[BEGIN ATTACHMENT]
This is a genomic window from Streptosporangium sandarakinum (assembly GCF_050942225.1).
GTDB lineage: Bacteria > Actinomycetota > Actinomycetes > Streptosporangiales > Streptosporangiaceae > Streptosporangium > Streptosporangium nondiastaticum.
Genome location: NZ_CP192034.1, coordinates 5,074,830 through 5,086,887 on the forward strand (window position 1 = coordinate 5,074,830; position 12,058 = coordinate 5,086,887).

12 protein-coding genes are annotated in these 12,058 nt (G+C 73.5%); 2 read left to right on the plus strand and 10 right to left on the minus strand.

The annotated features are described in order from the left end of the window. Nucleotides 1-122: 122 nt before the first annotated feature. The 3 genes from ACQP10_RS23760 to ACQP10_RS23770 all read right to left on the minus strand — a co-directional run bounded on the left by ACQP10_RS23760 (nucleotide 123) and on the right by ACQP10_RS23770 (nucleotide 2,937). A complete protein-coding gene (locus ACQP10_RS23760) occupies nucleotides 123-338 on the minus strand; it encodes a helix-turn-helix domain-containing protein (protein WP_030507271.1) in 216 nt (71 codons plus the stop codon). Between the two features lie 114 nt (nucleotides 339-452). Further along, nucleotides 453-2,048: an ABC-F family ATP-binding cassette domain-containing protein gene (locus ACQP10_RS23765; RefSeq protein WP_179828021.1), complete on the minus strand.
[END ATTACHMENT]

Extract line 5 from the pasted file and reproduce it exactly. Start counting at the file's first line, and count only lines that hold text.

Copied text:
The annotated features are described in order from the left end of the window. Nucleotides 1-122: 122 nt before the first annotated feature. The 3 genes from ACQP10_RS23760 to ACQP10_RS23770 all read right to left on the minus strand — a co-directional run bounded on the left by ACQP10_RS23760 (nucleotide 123) and on the right by ACQP10_RS23770 (nucleotide 2,937). A complete protein-coding gene (locus ACQP10_RS23760) occupies nucleotides 123-338 on the minus strand; it encodes a helix-turn-helix domain-containing protein (protein WP_030507271.1) in 216 nt (71 codons plus the stop codon). Between the two features lie 114 nt (nucleotides 339-452). Further along, nucleotides 453-2,048: an ABC-F family ATP-binding cassette domain-containing protein gene (locus ACQP10_RS23765; RefSeq protein WP_179828021.1), complete on the minus strand.